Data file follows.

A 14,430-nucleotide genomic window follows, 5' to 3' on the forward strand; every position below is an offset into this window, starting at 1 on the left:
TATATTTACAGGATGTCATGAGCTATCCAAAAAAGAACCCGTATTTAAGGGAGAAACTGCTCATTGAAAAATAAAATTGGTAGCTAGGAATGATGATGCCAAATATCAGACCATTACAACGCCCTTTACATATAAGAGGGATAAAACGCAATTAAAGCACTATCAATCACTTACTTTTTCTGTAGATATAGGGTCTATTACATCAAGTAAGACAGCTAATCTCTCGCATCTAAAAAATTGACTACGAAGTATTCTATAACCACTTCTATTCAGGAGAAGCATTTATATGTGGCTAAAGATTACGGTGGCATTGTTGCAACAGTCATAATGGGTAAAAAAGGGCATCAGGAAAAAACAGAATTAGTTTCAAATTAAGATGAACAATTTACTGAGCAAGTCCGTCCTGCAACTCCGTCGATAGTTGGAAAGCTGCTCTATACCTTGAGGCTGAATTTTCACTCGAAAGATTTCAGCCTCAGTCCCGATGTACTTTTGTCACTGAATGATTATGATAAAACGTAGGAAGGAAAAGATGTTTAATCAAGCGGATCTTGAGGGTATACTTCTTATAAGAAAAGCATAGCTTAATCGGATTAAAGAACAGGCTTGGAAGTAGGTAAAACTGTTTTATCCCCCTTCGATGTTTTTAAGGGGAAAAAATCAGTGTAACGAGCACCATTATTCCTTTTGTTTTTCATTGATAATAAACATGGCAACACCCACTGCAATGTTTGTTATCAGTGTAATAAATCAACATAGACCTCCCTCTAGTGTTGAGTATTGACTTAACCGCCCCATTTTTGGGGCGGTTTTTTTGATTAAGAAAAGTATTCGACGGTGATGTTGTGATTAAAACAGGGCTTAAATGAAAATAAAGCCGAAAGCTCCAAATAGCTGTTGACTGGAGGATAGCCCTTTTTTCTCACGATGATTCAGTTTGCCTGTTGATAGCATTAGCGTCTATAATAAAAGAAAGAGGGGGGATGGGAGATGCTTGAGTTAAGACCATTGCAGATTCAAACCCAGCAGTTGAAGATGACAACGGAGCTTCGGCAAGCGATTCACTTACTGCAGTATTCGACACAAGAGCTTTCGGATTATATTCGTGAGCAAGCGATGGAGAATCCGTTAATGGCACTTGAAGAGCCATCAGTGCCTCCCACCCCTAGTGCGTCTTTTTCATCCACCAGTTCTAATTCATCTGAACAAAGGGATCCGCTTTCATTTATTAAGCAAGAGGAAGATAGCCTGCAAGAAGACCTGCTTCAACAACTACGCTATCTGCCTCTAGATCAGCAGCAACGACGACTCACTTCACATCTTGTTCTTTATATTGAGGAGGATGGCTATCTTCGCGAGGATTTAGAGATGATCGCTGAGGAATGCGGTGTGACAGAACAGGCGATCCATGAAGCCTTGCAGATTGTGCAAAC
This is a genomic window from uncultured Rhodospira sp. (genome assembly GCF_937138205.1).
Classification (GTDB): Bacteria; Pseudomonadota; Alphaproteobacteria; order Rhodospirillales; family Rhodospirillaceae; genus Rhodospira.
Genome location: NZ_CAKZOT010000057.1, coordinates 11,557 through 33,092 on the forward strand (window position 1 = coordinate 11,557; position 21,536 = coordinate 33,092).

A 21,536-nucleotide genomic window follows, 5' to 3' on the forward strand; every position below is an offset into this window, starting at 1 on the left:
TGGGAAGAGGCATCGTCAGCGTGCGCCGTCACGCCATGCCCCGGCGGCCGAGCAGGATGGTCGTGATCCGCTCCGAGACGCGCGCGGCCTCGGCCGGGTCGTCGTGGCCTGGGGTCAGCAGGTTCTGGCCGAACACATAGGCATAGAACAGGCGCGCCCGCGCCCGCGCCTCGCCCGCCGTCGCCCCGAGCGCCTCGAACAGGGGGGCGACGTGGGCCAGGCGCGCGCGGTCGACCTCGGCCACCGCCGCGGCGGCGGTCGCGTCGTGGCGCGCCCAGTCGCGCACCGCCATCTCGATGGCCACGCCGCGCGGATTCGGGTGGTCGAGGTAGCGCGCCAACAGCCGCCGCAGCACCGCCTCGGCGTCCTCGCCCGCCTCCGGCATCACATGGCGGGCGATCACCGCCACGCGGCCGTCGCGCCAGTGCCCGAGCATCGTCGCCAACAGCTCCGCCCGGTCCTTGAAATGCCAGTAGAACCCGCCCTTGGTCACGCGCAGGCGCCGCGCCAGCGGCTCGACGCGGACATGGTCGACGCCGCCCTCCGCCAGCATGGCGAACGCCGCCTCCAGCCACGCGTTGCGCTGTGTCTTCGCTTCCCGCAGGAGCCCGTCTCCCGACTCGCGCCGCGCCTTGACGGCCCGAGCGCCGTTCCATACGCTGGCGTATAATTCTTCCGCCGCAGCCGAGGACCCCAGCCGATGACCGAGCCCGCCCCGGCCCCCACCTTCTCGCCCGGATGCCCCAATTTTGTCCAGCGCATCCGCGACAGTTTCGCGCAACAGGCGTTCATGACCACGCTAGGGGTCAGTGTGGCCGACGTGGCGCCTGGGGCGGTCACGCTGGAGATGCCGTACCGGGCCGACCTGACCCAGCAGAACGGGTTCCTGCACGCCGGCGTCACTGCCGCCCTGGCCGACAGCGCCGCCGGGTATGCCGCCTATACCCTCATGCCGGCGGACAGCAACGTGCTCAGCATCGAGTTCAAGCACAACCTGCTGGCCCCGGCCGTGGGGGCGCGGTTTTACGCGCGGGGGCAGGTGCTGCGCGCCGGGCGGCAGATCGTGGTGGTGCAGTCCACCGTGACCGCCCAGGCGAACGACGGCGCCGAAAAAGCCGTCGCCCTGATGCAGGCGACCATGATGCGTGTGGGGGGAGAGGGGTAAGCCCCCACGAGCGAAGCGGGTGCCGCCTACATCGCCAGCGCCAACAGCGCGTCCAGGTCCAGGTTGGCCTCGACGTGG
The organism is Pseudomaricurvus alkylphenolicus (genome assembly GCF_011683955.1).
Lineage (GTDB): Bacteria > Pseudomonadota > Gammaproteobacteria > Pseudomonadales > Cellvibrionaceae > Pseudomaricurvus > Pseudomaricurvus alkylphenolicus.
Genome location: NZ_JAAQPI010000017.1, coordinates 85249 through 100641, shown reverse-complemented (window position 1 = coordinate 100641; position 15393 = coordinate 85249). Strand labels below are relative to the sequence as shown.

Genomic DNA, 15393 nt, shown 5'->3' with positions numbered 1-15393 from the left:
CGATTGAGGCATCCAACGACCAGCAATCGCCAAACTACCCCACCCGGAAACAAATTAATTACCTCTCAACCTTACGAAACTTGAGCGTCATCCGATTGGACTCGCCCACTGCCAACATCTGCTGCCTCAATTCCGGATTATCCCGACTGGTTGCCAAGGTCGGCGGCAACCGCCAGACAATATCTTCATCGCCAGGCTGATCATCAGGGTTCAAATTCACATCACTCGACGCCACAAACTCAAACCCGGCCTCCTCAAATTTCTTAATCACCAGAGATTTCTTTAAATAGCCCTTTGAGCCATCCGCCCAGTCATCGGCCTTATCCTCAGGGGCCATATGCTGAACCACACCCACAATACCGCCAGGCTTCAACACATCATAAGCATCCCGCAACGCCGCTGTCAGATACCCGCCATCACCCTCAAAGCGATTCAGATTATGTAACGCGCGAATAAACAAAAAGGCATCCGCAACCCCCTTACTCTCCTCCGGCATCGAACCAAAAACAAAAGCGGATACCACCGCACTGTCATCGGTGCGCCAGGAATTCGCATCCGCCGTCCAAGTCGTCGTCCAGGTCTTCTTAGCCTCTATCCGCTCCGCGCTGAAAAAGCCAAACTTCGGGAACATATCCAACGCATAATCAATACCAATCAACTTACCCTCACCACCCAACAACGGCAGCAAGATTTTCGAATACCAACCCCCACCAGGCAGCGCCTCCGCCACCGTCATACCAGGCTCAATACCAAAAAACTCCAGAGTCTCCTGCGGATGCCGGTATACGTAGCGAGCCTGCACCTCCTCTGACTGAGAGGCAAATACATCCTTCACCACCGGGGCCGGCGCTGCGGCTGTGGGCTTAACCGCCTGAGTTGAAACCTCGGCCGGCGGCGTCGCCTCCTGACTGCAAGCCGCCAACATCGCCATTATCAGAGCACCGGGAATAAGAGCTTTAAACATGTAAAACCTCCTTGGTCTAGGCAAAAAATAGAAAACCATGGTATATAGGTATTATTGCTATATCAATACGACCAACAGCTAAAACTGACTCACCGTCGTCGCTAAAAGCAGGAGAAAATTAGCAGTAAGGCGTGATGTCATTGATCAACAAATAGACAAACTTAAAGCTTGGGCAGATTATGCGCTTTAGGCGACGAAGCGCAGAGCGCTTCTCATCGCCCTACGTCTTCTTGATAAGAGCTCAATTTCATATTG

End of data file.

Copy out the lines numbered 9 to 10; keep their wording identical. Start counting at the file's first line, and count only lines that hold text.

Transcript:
Lineage (GTDB): Bacteria > Pseudomonadota > Gammaproteobacteria > Pseudomonadales > Cellvibrionaceae > Pseudomaricurvus > Pseudomaricurvus alkylphenolicus.
Genome location: NZ_JAAQPI010000017.1, coordinates 85249 through 100641, shown reverse-complemented (window position 1 = coordinate 100641; position 15393 = coordinate 85249). Strand labels below are relative to the sequence as shown.